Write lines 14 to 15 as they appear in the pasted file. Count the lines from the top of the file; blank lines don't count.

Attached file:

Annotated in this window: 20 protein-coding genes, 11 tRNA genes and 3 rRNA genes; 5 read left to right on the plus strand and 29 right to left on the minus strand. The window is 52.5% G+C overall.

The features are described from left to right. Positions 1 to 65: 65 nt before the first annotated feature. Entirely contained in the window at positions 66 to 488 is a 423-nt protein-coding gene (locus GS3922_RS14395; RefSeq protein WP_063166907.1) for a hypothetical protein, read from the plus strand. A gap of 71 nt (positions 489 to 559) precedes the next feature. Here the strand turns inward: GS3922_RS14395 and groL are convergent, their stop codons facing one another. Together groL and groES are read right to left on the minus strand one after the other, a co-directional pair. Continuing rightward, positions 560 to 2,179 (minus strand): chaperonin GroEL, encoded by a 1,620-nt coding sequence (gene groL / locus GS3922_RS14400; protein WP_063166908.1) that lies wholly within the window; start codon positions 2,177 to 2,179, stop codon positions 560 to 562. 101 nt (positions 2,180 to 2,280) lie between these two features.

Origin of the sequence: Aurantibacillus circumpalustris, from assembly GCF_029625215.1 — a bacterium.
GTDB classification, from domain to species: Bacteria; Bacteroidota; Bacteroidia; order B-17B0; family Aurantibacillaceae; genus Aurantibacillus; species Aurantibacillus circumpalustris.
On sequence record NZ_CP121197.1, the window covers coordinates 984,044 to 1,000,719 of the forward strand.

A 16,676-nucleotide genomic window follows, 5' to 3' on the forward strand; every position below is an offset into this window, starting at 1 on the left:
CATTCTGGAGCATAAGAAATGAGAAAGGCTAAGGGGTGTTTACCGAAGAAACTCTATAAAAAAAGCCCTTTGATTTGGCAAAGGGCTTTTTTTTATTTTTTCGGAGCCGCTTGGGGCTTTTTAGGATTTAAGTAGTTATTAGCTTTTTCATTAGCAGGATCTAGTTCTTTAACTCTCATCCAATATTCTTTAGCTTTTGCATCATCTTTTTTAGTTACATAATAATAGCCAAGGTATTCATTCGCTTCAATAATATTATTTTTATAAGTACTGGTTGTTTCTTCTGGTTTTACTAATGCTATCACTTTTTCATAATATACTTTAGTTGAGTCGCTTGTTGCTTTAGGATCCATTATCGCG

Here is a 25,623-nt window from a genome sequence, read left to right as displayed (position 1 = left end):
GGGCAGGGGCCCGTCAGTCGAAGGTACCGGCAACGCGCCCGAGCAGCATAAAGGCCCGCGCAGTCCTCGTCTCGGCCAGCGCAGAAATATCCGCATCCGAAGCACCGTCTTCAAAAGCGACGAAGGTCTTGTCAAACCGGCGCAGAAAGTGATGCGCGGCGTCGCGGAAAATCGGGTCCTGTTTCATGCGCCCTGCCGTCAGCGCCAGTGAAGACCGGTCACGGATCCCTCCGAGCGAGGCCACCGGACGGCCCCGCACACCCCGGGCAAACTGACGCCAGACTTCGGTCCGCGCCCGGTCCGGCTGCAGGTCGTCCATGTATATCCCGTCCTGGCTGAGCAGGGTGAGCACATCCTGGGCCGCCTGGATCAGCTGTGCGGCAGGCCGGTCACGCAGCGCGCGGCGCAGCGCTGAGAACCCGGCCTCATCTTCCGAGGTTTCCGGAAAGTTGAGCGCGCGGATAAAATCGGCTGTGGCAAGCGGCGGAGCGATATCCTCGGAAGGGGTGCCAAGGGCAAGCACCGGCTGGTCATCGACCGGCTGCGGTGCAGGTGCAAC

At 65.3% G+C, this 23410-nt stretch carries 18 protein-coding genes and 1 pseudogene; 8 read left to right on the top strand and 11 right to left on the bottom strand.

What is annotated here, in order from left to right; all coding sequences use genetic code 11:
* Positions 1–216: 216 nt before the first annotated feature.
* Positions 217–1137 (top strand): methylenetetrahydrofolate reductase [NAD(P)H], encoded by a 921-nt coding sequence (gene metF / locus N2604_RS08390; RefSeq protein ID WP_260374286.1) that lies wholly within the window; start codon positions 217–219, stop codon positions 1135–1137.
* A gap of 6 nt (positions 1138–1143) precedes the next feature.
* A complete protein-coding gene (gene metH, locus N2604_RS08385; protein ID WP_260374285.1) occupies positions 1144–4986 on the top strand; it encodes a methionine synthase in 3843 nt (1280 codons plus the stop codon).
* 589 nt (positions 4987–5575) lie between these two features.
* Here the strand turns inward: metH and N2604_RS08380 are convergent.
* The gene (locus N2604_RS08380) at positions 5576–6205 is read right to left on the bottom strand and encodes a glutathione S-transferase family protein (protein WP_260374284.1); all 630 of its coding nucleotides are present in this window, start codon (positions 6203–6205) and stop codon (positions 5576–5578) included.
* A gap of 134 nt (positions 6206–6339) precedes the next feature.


* A gap of 6 nt (positions 1138–1143) precedes the next feature.
* A complete protein-coding gene (gene metH, locus N2604_RS08385; protein ID WP_260374285.1) occupies positions 1144–4986 on the top strand; it encodes a methionine synthase in 3843 nt (1280 codons plus the stop codon).